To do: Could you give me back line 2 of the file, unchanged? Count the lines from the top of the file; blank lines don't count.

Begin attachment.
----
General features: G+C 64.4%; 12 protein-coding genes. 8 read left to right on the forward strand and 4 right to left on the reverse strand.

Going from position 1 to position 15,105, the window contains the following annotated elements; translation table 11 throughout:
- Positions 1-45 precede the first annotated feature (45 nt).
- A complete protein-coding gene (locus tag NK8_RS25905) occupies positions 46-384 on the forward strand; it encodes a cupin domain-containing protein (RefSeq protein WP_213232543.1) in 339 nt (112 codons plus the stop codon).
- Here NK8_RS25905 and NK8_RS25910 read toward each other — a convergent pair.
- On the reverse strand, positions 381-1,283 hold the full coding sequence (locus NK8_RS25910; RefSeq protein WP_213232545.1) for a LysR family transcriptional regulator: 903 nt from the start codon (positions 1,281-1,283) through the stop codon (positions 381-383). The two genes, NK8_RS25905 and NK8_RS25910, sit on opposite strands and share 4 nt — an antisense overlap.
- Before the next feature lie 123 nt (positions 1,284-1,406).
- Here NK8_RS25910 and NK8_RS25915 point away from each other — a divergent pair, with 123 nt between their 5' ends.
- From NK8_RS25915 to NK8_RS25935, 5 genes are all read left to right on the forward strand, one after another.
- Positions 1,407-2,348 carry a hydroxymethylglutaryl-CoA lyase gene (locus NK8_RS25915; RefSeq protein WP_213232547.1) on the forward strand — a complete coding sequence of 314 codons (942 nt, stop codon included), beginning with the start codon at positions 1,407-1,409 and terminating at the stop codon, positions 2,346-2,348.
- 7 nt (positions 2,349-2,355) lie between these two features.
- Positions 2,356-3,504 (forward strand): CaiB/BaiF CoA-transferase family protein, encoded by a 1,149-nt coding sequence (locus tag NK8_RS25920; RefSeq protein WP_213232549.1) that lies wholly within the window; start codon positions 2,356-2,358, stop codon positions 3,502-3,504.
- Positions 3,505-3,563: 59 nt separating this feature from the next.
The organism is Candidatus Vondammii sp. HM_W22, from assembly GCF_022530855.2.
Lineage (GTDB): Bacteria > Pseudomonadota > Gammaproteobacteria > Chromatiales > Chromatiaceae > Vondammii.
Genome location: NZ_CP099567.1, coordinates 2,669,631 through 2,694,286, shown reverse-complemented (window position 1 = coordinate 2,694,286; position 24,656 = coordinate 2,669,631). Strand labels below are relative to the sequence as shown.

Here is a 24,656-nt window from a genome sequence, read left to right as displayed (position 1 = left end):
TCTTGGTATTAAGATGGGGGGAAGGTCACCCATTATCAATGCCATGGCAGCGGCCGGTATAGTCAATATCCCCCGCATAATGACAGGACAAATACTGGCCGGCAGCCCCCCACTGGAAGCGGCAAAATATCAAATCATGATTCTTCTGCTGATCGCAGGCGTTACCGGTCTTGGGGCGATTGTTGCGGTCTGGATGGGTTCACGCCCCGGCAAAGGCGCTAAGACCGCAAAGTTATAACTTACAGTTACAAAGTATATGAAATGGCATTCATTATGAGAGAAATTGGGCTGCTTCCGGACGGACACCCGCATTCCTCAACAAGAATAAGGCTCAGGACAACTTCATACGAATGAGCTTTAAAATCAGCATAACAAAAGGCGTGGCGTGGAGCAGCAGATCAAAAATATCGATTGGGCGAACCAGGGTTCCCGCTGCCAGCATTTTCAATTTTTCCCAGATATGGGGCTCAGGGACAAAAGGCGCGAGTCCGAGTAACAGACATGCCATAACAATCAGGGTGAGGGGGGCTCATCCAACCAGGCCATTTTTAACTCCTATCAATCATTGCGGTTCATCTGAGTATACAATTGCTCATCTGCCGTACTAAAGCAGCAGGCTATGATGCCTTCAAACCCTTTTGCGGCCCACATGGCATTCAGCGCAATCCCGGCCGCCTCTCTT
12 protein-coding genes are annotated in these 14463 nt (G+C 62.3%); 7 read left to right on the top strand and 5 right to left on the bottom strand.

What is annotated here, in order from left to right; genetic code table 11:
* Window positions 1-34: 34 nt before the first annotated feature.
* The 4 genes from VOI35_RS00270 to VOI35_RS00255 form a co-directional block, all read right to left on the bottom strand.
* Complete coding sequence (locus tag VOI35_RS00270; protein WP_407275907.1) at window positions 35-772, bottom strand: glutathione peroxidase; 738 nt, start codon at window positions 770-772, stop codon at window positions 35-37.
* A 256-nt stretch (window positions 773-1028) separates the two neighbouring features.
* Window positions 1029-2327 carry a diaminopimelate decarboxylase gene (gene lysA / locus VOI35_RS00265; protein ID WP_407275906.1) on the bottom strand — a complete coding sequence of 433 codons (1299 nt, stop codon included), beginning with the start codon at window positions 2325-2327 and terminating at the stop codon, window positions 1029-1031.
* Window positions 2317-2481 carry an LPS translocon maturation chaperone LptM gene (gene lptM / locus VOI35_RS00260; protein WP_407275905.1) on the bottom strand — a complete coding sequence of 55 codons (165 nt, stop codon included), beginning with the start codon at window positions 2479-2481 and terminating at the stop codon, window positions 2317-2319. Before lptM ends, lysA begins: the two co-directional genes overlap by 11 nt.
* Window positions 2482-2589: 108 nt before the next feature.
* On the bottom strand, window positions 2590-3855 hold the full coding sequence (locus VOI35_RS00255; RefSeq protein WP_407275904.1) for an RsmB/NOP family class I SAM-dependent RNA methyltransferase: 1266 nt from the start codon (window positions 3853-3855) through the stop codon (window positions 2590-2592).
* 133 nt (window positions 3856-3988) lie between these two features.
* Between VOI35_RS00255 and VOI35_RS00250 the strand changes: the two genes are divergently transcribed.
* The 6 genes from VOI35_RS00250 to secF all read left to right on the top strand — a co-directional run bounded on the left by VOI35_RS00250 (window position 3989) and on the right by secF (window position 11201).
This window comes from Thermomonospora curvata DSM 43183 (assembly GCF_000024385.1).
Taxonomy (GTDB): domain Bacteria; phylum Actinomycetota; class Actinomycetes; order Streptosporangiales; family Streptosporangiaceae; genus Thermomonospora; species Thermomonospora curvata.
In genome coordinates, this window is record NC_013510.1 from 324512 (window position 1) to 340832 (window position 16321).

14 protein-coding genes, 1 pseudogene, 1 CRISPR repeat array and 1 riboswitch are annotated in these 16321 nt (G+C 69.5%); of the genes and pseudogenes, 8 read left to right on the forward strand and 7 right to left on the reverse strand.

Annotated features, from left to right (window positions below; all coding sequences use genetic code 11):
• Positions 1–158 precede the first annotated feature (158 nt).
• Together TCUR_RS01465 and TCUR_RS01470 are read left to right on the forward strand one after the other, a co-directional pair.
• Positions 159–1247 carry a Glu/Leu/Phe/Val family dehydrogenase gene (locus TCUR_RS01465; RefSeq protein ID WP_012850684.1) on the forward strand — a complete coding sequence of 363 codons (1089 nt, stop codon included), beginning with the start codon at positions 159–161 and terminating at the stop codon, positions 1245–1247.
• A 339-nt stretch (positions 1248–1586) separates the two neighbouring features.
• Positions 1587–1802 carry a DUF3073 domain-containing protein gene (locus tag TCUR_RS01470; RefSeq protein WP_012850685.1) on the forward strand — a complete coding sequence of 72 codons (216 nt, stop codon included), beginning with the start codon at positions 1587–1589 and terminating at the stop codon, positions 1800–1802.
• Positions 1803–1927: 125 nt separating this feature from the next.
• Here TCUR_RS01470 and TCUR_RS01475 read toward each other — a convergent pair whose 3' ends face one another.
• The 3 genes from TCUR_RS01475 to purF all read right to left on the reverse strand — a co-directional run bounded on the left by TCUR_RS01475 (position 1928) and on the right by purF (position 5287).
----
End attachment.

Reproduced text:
Going from position 1 to position 15,105, the window contains the following annotated elements; translation table 11 throughout: